Once upon a time, film sound consisted of one channel: mono sound. In 1940, Walt Disney astounded the world by presenting his groundbreaking film Fantasia in four-channel sound via a system called FantaSound (developed by RCA). Stereo arrived in force in the 1950’s, and the next change came in 1969 with Michael Wadleigh’s Woodstock, which was also in four-channel, but in a configuration different from Disney’s. In 1979, Apocalypse Now gave us full 5.1 Dolby surround sound. Today, 5.1 continues to be the standard format in which most films are released, but 7.1, which adds two more channels, is quickly gaining momentum in more modern movie houses.

Audio has come a long way in the last half-century or so, but what about the next 50 years? What will film audiences have to look forward to when they walk into the theater of the future? Gazing into the crystal ball is a notoriously dangerous pastime, and trying to divine the future of film sound doubly so. However, if we look at the rate of progress we’ve made over the past few years, there are some educated guesses we can safely (more or less) make.

Some theorists have proposed a multi-speaker array far beyond today’s 5 and 7 channel audio, with upwards of 250 individual and discreet loudspeakers arranged around the theater space. It is commonly thought that being able to control, amplify, and present such sound is highly unlikely, but sound artist installations have been surmounting this challenge for decades. For example, as early as 1958, Edgard Varese composed his Poem Electronique for the Brussels World’s Fair utilizing over 400 discreet audio channels.



But even utilizing such arrays, theater audiences still don’t accurately experience sound as it would take place in the real world. One of the ongoing problems with film sound, even with a multi-speaker array, is that the sound is presented on a plane. In other words, the speakers are arranged at a constant height around the theater space. In our everyday lives, on the other hand, sound engulfs us and comes from everywhere – above, from the sides, from the rear, even from the ground. Although some installations, such as IMAX, contain speakers above the screen as well as behind the screen and around us, they don’t give the convincing illusion of the real world.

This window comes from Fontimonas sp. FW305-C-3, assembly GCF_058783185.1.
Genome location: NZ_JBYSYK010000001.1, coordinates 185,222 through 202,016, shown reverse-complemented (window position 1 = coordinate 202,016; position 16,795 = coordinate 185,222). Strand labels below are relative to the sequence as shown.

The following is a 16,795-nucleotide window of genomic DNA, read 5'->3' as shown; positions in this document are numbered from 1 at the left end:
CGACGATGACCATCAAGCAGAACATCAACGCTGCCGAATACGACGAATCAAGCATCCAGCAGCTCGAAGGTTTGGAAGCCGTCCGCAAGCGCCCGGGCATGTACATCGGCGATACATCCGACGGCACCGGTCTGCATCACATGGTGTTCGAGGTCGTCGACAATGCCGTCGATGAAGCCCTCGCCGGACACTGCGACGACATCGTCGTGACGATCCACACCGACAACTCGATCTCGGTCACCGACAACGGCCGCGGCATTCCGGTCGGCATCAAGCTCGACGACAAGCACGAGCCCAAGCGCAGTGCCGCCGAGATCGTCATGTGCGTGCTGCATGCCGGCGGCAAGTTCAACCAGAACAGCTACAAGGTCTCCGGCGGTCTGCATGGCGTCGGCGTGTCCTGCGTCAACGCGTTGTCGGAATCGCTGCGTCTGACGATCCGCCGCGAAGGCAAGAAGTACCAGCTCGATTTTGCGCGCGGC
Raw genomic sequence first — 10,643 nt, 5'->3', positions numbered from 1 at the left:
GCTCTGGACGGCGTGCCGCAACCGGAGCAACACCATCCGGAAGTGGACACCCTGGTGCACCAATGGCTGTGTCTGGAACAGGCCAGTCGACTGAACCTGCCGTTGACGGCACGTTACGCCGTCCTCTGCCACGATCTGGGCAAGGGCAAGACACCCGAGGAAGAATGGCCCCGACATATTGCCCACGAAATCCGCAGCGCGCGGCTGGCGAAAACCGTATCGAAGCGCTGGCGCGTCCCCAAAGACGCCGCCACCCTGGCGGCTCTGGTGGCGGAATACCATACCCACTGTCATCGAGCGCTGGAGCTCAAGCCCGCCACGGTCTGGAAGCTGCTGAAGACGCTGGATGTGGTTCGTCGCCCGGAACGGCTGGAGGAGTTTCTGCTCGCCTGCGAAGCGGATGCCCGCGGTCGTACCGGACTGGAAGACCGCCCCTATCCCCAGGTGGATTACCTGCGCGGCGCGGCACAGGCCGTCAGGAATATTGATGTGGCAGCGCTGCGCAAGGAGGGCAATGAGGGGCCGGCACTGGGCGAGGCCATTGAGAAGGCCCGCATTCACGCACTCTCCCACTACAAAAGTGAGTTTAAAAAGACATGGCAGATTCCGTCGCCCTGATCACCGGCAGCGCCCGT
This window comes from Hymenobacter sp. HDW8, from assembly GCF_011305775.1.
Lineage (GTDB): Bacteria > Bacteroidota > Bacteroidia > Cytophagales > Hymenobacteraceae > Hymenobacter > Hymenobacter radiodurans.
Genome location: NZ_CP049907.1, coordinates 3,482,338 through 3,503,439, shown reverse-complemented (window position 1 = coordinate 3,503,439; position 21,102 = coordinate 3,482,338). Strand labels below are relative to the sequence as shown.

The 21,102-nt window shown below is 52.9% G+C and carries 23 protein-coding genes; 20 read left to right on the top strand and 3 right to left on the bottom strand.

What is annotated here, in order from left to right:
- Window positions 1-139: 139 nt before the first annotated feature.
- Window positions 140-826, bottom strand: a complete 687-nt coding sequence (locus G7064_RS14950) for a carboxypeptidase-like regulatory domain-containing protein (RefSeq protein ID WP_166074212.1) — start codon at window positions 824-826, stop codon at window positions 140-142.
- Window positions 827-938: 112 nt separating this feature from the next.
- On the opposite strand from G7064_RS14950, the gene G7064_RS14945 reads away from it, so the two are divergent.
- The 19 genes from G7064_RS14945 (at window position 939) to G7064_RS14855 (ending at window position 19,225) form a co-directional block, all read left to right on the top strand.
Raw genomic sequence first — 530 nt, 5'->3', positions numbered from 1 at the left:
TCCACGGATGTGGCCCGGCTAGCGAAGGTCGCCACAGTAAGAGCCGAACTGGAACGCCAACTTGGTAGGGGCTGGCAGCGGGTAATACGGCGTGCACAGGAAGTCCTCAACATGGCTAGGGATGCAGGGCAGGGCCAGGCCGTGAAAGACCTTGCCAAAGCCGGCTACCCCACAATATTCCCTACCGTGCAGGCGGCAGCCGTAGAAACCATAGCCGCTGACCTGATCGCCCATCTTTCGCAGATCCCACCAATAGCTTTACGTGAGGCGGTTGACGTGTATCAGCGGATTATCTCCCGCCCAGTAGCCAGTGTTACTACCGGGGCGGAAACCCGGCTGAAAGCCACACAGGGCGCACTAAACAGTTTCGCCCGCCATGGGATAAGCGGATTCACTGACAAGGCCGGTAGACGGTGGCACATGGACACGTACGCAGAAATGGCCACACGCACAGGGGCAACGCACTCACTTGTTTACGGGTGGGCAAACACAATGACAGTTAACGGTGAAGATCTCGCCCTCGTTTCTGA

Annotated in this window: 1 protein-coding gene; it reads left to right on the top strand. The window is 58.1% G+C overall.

Of course, some believe that film audio should not attempt to recreate the real world, since film is an art form that represents the world from a specific vantage point. But if we take for granted that realistic, natural-sounding audio is something to strive for, here’s what I would propose: a three-dimensional, “holographic” approach to sound reproduction.

To better understand what I mean by holographic sound, imagine a 3D polygon standing before you. In a holographic sound theater, the audience would be on the inside of that hologram. Rather than having localized points of sound scattered around a theater, imagine a room – six planes: four walls, ceiling and floor – with each surface acting as one seamless sound transducer. In a theater of this kind, sound could be placed anywhere on the surface of these planes and move freely to any other point. With this model, the entire theater space would be active in delivering sound to the audience, freeing us from the single-point loudspeaker array that limits us today.



What would the surfaces be constructed of? Hey, I’m in the audio prognostication business here, not material invention! Some sort of flexible polymer perhaps, similar to what is found in the speaker cones of some loudspeakers. But this is 50 years into the future and we have plenty of time to figure that out. What’s important is that if this type of playback technology were to become available, the ways in which craftspeople work and think about the sound would undergo an analogous revolution, and the next great leap in film sound would have arrived.